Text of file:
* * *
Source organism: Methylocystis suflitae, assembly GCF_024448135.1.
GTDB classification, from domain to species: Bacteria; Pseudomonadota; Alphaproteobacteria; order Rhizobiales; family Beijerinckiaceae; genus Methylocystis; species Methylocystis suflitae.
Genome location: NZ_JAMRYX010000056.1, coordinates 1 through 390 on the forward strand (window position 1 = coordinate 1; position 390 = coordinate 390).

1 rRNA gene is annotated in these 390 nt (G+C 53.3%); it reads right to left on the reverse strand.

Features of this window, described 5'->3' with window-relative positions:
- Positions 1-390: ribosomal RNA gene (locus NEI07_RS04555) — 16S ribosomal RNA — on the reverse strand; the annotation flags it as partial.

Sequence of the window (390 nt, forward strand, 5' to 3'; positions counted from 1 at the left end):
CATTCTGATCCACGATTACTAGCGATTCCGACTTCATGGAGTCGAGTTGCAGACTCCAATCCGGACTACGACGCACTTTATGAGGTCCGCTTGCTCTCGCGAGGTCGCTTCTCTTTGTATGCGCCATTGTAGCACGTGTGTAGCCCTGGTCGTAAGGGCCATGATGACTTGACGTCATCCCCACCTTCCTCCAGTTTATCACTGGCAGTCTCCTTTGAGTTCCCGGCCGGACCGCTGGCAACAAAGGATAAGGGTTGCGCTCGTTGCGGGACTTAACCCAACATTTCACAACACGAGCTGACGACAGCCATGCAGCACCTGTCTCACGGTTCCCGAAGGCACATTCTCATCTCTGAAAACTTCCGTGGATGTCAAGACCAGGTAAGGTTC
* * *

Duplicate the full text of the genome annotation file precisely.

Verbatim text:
Source organism: Methylocystis suflitae, assembly GCF_024448135.1.
GTDB classification, from domain to species: Bacteria; Pseudomonadota; Alphaproteobacteria; order Rhizobiales; family Beijerinckiaceae; genus Methylocystis; species Methylocystis suflitae.
Genome location: NZ_JAMRYX010000056.1, coordinates 1 through 390 on the forward strand (window position 1 = coordinate 1; position 390 = coordinate 390).

1 rRNA gene is annotated in these 390 nt (G+C 53.3%); it reads right to left on the reverse strand.

Features of this window, described 5'->3' with window-relative positions:
- Positions 1-390: ribosomal RNA gene (locus NEI07_RS04555) — 16S ribosomal RNA — on the reverse strand; the annotation flags it as partial.

Sequence of the window (390 nt, forward strand, 5' to 3'; positions counted from 1 at the left end):
CATTCTGATCCACGATTACTAGCGATTCCGACTTCATGGAGTCGAGTTGCAGACTCCAATCCGGACTACGACGCACTTTATGAGGTCCGCTTGCTCTCGCGAGGTCGCTTCTCTTTGTATGCGCCATTGTAGCACGTGTGTAGCCCTGGTCGTAAGGGCCATGATGACTTGACGTCATCCCCACCTTCCTCCAGTTTATCACTGGCAGTCTCCTTTGAGTTCCCGGCCGGACCGCTGGCAACAAAGGATAAGGGTTGCGCTCGTTGCGGGACTTAACCCAACATTTCACAACACGAGCTGACGACAGCCATGCAGCACCTGTCTCACGGTTCCCGAAGGCACATTCTCATCTCTGAAAACTTCCGTGGATGTCAAGACCAGGTAAGGTTC